Choice Hotels International, Inc. | 1 Choice Hotels Circle, Suite 400 Rockville, MD 20850
Anne Smith - VP, Brand Strategy
Tell us about yourself; your previous experience and how you came to Choice?
I've been in brand management, marketing, and strategy for close to 15 years now, and there's a reason why I love brands. Brands are idyllic representations. They're the dreams that we find in people's hearts and minds. Brands allow you to tell a story, engage, and connect with an audience. Brands are what fuel business which ultimately is what makes the world go round. Previously, I've worked with companies that have a lot of brands, like Frito Lay, and household names, like AARP. I left Frito Lay when my family moved to the east coast, and originally found work with AARP, which as you know, is a very well-known brand, and that allowed me to try out nonprofit work. I spent about 15 months there, and I enjoyed the work that I was doing, but there was something missing when it came to moving the brand forward and having a strong impact. I looked at Choice Hotels and I thought, wow, Choice Hotels, I know those brands. I've stayed in those brands. They mean something to me. I had a personal connection. I don't know how many people come through here and talk about their stories taking road trips as kids, but I took a lot of road trips! We always stayed at Comfort Inn® and Quality Inn® hotels. That was part of my childhood. It was part of my memories, and there was this sense of nostalgic connection. I had some tangible hands on experience with the brands.
What skills and background knowledge do you feel led you to this point in your career?
Brand strategy and management require core skills that are applicable across any field and any brand. What's your story, what's your value proposition? Who do you need to tell it to, who are you trying to grow with? Those are things I did at Frito, at AARP, and they're things I do at Choice. That being said, there's also a portfolio of brands, and when you're managing a portfolio it is really important that you understand how everything in it is different and yet related. That is where brand strategy goes to the next level. That's something I had experience with at Frito Lay. I managed the innovation pipeline for the potato chip portfolio. There were three brands, all made of potatoes, but very different, and so we segmented those brands very clearly between Lays, Lays Kettle, and Ruffles. Managing that portfolio was a really good experience for me to have as I came in here and was looking at a portfolio of nine brands.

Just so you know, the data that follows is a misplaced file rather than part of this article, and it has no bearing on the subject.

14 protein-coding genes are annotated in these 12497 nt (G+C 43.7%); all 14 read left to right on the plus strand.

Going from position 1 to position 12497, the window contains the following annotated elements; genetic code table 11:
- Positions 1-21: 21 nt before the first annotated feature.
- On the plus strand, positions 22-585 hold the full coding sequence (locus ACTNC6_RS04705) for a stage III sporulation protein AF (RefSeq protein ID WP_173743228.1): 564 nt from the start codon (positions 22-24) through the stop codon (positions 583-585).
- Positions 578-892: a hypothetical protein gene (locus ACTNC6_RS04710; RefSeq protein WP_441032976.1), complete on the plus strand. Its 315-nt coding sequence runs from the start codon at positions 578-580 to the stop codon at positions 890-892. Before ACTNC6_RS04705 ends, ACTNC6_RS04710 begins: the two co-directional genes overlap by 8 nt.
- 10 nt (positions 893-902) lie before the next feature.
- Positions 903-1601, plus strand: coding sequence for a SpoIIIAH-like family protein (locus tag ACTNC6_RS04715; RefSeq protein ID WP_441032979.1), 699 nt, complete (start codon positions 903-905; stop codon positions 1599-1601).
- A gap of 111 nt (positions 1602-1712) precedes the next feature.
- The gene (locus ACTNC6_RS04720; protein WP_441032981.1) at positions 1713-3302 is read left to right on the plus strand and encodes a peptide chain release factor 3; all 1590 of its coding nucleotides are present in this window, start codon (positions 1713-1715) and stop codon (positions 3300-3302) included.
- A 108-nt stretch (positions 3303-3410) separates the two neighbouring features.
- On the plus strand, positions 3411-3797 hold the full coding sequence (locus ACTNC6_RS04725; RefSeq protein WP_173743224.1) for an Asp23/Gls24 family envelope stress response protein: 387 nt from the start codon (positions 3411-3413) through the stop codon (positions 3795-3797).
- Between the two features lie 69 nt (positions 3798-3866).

What surprised you about Choice Hotels when you started working with us?
The kicker coming into this was finding out that Choice Hotels was thinking about pursuing a master brand identity. If you're thinking of doing an overhaul of the corporate master brand, well, I'm in, and this is the kind of work that gets me up in the morning, and gets me excited. It's a challenge. From day one, I was involved in all of the research that led to our brand positioning and was part of the team that was pulled together to do the overall reimaging. Once everyone kind of got on the same ship, the amount of change we could create was amazing. When we launched the new identity, campaign, and website, and the changes to Choice Privileges®, those were really big changes to big things. I had a CEO at Frito Lay whose mantra was big changes to big things, and I thought, oh yeah, Choice knows how to do that. This is so the right place for me.
So in the last two years, as a growing professional at Choice, what have you had to try to tweak about yourself- what skills have you had to develop?
I think there are two. At Choice, I'm focused a lot more on the strategic foundation. One of the things I really value about my position is how much learning opportunity it has afforded me in terms of the strategic analytics that go into building your foundation, and understanding the whole developer mindset and the development side of things. I have an MBA and took plenty of courses in finance, but now I'm actually bringing a lot of those skills from that past and leveraging them here. One of the things that really has impressed me about Choice is our use of data. Our amount of data and analytics, and our rigor and ability to build predictive models that make us more confident in our decision making. That is something that has been new and different in this realm of brand strategy. It's something I've really relished because it's allowed me to build new muscle.